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Investment Migration Council Defends “Golden Visas”, Says Ethics Code Vital

Tom Burroughes

15 October 2018

Responding to calls by European Union lawmakers and officials for tighter controls on so-called “golden visas”, a global body that says it champions best practice in this field has defended the growing market.

In recent weeks the noise level of criticism around these systems has increased amid concerns about how they allegedly might enable money laundering. The EU has seen a spate of scandals in jurisdictions including Denmark, Estonia, Latvia and Malta, although it isn't clear that holders of such paid-for passports were involved in such cases. In Europe’s largest financial centre, London, there have been concerns down the years that the UK’s Tier 1 Investor Visa regime could be misused. (Source: , October 2015). 

“Having any unchecked investment migration programme is open to abuse, and without oversight and a rigid code of ethics it leaves itself open to claims of corruption, or the potential to circumvent global regulation,” Bruno L’ecuyer, chief executive, is due to publish a report on such programmes by the end of 2018.  Last week, the executive arm of the EU said it will provide guidance to EU states on how to manage these schemes.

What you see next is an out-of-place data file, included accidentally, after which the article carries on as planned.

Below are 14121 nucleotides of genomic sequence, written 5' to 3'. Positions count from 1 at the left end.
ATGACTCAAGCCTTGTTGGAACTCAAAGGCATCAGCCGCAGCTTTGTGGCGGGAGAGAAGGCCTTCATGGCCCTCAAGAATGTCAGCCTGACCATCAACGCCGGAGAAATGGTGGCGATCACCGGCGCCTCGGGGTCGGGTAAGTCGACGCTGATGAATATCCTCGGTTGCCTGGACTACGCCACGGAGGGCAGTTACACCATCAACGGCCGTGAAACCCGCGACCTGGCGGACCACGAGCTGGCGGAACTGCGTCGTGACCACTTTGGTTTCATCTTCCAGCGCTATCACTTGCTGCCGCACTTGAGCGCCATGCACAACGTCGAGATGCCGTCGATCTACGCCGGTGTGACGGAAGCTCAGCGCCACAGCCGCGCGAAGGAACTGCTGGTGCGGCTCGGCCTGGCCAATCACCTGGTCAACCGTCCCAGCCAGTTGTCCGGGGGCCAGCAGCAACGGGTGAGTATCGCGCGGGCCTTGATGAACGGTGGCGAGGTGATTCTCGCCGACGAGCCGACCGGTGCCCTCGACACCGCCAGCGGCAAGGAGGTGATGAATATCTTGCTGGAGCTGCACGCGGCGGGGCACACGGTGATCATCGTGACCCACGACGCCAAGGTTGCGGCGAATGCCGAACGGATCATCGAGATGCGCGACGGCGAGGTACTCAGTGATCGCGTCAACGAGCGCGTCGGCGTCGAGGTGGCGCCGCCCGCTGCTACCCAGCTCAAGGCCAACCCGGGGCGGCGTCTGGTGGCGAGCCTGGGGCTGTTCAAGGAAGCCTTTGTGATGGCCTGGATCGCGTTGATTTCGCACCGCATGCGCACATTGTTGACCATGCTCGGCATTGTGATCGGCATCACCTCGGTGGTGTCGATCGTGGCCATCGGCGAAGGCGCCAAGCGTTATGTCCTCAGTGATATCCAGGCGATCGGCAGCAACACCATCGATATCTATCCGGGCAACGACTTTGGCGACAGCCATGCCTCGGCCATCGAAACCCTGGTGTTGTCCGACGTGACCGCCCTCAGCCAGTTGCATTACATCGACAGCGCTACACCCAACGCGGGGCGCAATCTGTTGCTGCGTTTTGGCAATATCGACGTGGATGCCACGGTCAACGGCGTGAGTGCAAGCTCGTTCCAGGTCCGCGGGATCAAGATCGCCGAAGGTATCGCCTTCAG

At the heart of the debate is one about globalisation, and whether citizenship/residency should a commodity that can be bought and sold. To some extent, the debate mirrors controversy about the role of “offshore tax havens” – to use a term employed by those hostile to such places – in facilitating cross-border exchanges of money. As with offshore centres, defenders of golden visas say they enable people targeted by rapacious governments to flee from harm’s way and invest their money where it can be more productively used. Historically, businessmen and women as varied as those from Jewish communities in Europe, Chinese expats in Southeast Asia, Indians in Uganda and further back, French Protestants ("Hugenots"), have been persecuted and their wealth looted. The issue remains, however, whether such passports are very effective if they are only open to high net worth people. 

At a conference in January this year in Interlaken, Switzerland and attended by this news service, an English barrister, James Corbett, argued that if there is a need to enable wealthy people to flee persecution, asylum processes rather than golden visas make more sense. Corbett said such visas are more akin to luxury goods or a "fashion accessory". (See report on his comments and the rest of that conference here.